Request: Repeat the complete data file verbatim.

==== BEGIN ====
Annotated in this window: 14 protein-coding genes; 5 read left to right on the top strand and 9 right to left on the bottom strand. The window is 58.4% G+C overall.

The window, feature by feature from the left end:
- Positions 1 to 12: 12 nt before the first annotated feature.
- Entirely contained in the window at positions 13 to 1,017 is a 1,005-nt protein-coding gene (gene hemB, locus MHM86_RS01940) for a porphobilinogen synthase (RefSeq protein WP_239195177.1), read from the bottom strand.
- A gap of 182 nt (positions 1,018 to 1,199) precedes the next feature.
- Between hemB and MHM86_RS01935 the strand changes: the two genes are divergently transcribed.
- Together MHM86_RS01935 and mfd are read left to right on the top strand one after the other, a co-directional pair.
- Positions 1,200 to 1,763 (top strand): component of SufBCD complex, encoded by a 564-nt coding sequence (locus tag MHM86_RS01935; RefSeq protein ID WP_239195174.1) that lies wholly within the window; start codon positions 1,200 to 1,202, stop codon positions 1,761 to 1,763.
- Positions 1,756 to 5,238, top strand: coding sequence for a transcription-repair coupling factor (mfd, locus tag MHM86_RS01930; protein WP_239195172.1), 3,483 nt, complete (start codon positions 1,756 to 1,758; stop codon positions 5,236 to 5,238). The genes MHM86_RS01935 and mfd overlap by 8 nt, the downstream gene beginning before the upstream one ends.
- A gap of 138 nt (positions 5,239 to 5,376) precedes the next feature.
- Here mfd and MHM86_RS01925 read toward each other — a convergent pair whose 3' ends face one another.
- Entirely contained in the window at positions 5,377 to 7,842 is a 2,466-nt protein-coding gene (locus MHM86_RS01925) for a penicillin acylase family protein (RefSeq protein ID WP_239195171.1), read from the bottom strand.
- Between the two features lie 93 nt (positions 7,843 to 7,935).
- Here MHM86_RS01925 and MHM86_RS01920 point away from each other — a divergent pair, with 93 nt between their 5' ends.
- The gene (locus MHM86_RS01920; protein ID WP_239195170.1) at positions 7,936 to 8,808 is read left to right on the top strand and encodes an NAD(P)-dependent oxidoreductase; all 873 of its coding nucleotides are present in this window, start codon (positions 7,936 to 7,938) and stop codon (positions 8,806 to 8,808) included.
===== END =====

Annotated in this window: 14 protein-coding genes; 5 read left to right on the top strand and 9 right to left on the bottom strand. The window is 58.4% G+C overall.

The window, feature by feature from the left end:
- Positions 1 to 12: 12 nt before the first annotated feature.
- Entirely contained in the window at positions 13 to 1,017 is a 1,005-nt protein-coding gene (gene hemB, locus MHM86_RS01940) for a porphobilinogen synthase (RefSeq protein WP_239195177.1), read from the bottom strand.
- A gap of 182 nt (positions 1,018 to 1,199) precedes the next feature.
- Between hemB and MHM86_RS01935 the strand changes: the two genes are divergently transcribed.
- Together MHM86_RS01935 and mfd are read left to right on the top strand one after the other, a co-directional pair.
- Positions 1,200 to 1,763 (top strand): component of SufBCD complex, encoded by a 564-nt coding sequence (locus tag MHM86_RS01935; RefSeq protein ID WP_239195174.1) that lies wholly within the window; start codon positions 1,200 to 1,202, stop codon positions 1,761 to 1,763.
- Positions 1,756 to 5,238, top strand: coding sequence for a transcription-repair coupling factor (mfd, locus tag MHM86_RS01930; protein WP_239195172.1), 3,483 nt, complete (start codon positions 1,756 to 1,758; stop codon positions 5,236 to 5,238). The genes MHM86_RS01935 and mfd overlap by 8 nt, the downstream gene beginning before the upstream one ends.
- A gap of 138 nt (positions 5,239 to 5,376) precedes the next feature.
- Here mfd and MHM86_RS01925 read toward each other — a convergent pair whose 3' ends face one another.
- Entirely contained in the window at positions 5,377 to 7,842 is a 2,466-nt protein-coding gene (locus MHM86_RS01925) for a penicillin acylase family protein (RefSeq protein ID WP_239195171.1), read from the bottom strand.
- Between the two features lie 93 nt (positions 7,843 to 7,935).
- Here MHM86_RS01925 and MHM86_RS01920 point away from each other — a divergent pair, with 93 nt between their 5' ends.
- The gene (locus MHM86_RS01920; protein ID WP_239195170.1) at positions 7,936 to 8,808 is read left to right on the top strand and encodes an NAD(P)-dependent oxidoreductase; all 873 of its coding nucleotides are present in this window, start codon (positions 7,936 to 7,938) and stop codon (positions 8,806 to 8,808) included.